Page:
Another herb that works as well as lemon balm, chamomile has been used as an herbal remedy for insomnia for thousands of years. In one animal study, it calmed down mice as effectively as tranquilizers, and in the only human study to study the effectiveness of chamomile, the herb reduced mild to moderate generalized anxiety disorder much better than placebo. Ready-made chamomile teas are sold in every supermarket, so it’s an easy remedy to get your hands on.

5. Bananas

These perfectly snack-sized superfruits are packed with potassium and magnesium, two minerals that promote muscle relaxation. In fact, magnesium deficiencies are related to restless leg syndrome and nighttime muscle cramps, two conditions that can certainly interfere with your sleep.

6. Spinach

In addition to being rich in potassium and magnesium, spinach is high in calcium, yet one more mineral that plays a role in sleep. Calcium helps the body generate melatonin, the hormone that helps your body maintain its circadian rhythm. You can get the same benefits from other dark leafy greens, such as Swiss chard, kale, turnip greens and collard greens.

7. Dairy

Like spinach, dairy products are rich in melatonin-boosting calcium, and a number of studies are finding that calcium deficiencies are linked to poor sleep quality. So there may be something to that old adage that a glass of warm milk will help you sleep, after all!

8. Almonds

They’re full of magnesium and yet another source of calcium. You can eat a handful of almonds or spread some almond-butter on a piece of whole grain bread, which will help you get to sleep for another reason (keep reading).

9. Carb/Protein Combos

There’s some debate as to how well your body handles tryptophan, and a study from the Massachusetts Institute of Technology found that getting it from high-protein foods can work against you, because protein can prevent tryptophan from entering your brain. But when you combine high-protein foods with carbs, the insulin your body produces in response to the carbs makes it easier for tryptophan to break through your brain’s barriers. So think oatmeal with bananas and almonds, for a real sleepy snack, or whole-grain cereal with organic milk.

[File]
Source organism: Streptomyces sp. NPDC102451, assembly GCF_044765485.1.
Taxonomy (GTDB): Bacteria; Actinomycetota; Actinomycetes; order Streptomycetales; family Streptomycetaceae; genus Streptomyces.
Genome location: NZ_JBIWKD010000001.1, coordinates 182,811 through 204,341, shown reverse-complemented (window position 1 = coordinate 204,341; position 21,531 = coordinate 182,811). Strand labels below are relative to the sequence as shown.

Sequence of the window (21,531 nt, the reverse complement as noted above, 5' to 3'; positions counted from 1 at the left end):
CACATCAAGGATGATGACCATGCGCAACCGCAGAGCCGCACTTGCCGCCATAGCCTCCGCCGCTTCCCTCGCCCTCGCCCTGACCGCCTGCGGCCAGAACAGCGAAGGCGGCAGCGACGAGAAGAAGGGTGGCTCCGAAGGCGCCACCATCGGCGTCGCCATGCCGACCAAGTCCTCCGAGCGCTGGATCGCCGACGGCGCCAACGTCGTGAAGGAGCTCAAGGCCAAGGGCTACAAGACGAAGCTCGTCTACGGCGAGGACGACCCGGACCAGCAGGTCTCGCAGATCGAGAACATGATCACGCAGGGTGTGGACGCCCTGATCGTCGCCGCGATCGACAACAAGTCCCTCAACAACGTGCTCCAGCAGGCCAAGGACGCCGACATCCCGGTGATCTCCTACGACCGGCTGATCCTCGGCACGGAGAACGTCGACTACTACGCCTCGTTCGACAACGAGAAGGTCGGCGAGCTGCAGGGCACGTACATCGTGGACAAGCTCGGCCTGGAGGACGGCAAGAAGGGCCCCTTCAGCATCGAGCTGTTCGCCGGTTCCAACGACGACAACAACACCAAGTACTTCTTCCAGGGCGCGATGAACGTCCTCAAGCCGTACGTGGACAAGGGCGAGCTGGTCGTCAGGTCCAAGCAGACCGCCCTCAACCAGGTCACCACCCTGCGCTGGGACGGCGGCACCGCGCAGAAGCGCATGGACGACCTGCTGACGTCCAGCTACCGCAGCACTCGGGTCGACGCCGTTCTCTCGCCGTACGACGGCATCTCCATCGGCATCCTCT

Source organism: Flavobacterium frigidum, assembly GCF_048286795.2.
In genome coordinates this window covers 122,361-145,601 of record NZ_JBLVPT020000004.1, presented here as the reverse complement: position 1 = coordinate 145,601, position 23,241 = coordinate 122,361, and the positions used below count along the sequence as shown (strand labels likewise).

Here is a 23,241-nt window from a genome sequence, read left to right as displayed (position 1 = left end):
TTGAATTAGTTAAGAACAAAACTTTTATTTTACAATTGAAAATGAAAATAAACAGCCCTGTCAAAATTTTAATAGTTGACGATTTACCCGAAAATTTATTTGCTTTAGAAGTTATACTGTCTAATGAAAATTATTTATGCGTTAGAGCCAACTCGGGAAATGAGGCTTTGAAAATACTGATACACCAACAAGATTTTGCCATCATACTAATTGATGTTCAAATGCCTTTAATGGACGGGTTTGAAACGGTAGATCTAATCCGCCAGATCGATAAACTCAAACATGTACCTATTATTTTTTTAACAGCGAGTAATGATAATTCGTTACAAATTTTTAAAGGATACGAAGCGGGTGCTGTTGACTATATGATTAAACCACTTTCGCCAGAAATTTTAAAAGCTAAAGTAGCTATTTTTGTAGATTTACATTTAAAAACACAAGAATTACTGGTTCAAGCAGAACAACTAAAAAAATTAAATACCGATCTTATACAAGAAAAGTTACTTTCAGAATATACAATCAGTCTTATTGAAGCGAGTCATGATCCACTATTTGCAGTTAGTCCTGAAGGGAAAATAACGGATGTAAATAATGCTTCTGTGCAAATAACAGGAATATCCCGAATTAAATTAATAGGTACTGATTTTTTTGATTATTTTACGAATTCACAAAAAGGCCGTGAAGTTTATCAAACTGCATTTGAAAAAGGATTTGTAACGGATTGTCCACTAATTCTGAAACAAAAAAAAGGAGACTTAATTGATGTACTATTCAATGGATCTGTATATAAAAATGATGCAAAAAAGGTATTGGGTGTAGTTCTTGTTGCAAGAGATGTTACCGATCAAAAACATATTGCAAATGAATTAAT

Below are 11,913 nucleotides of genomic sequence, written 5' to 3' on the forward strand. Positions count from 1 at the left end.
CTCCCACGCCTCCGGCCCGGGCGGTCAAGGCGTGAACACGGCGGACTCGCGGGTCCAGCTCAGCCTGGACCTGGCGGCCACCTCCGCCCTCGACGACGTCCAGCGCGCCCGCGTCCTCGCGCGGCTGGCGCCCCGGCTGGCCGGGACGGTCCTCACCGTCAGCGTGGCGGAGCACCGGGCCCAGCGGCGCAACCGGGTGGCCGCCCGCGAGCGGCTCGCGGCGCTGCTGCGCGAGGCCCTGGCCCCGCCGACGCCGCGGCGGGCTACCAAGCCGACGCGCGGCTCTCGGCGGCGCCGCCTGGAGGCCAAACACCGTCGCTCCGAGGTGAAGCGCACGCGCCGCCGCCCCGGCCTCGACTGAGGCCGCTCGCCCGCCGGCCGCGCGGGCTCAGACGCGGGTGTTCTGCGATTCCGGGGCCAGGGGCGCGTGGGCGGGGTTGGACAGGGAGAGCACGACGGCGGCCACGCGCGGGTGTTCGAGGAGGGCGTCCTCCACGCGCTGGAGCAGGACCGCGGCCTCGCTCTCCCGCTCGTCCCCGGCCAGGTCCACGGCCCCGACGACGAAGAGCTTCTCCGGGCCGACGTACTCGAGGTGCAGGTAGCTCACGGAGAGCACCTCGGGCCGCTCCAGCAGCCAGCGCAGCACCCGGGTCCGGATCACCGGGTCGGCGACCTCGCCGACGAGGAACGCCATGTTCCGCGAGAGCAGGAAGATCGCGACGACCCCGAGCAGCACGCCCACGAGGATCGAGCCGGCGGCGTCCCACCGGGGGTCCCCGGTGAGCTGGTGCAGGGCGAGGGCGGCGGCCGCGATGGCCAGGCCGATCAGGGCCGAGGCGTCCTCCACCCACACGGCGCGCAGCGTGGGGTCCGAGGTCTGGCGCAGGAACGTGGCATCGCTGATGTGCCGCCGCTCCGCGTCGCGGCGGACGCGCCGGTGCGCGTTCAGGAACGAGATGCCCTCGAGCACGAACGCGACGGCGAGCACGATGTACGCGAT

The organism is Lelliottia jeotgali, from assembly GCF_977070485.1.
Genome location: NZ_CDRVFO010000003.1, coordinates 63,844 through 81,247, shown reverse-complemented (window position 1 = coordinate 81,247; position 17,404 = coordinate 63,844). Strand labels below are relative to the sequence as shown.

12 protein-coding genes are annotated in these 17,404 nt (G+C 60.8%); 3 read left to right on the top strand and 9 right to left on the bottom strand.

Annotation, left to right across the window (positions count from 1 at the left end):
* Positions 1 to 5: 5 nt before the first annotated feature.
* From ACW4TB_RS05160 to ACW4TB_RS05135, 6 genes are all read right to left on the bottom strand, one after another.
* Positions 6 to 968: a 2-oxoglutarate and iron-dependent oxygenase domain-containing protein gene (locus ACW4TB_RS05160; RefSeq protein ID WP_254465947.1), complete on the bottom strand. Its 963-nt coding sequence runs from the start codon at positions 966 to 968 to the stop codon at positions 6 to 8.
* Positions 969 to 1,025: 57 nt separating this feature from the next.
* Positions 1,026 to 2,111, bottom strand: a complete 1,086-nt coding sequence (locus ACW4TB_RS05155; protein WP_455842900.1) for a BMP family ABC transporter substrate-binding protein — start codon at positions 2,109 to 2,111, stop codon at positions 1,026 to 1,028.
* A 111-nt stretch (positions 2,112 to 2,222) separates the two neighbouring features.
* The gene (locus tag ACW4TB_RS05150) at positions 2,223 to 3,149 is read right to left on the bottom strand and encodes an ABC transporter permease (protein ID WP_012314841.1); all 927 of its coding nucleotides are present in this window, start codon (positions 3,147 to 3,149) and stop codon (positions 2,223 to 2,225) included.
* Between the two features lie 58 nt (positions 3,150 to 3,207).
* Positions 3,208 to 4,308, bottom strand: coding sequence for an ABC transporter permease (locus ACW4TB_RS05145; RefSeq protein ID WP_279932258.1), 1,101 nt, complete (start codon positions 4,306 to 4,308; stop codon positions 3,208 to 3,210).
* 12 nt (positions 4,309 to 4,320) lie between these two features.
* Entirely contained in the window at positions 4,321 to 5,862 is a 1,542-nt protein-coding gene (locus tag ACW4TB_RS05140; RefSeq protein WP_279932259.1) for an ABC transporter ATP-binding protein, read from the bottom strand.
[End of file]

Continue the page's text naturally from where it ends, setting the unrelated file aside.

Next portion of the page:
Pros at the Cleveland Clinic break down sleep-aiding or -sabotaging foods by category:

1. Complex carbohydrates

Embrace whole-grain breads, cereals, pasta, crackers and brown rice. Avoid simple carbohydrates, including breads, pasta and sweets such as cookies, cakes, pastries and other sugary foods. These tend to reduce serotonin levels and do not promote sleep.

2. Lean proteins

Lean proteins include low-fat cheese, chicken, turkey and fish. These foods are high in the amino acid tryptophan, which tends to increase serotonin levels. On the flipside, avoid high-fat cheeses, chicken wings or deep-fried fish. These take longer to digest and can keep you awake.

3. Heart-healthy fats

Unsaturated fats will not only boost your heart health but also improve your serotonin levels. Examples include peanut butter (read the label to make sure peanuts are the only ingredient) and nuts such as walnuts, almonds, cashews and pistachios. Avoid foods with saturated and trans fats, such as french fries, potato chips or other high-fat snack foods. These bring your serotonin levels down.    

4. Beverages

Certain drinks can promote or prevent sleep. A good, soothing beverage to drink before bedtime would be warm milk (your mother was right) or herbal tea such as chamomile or peppermint. As for caffeinated drinks, I recommend that my clients who are having difficulty sleeping consume that last cup by 2 p.m. Caffeine can affect people differently, and even the smallest amount of stimulant can keep you awake. 

5. Fresh herbs

Fresh herbs can have a calming effect on the body. For example, sage and basil contain chemicals that reduce tension and promote sleep. Try making your own homemade pasta sauce with sage and basil. It’s easy to do, and homemade sauces tend to be lower in sugar than store-bought versions. However, avoid herbs such as red pepper or black pepper at night, as they have a stimulatory effect.

Feeling dire? Helpguide.org lists a bunch of tips for getting a good nights’ sleep, from a bedtime snack and beyond food.

Visit EcoWatch’s TIPS and HEALTH pages for more related news on this topic.

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Ola Elvestrun, Norway's environment minister, announced Thursday that it is freezing its contributions to the Amazon Fund, and will no longer be transferring €300 million ($33.2 million) to Brazil. In a press release, the Norwegian embassy in Brazil stated:

Given the present circumstances, Norway does not have either the legal or the technical basis for making its annual contribution to the Amazon Fund.

Brazilian President Jair Bolsonaro reacted with sarcasm to Norway's decision, which had been widely expected. After an official event, he commented: "Isn't Norway the country that kills whales at the North Pole? Doesn't it also produce oil? It has no basis for telling us what to do. It should give the money to Angela Merkel [the German Chancellor] to reforest Germany."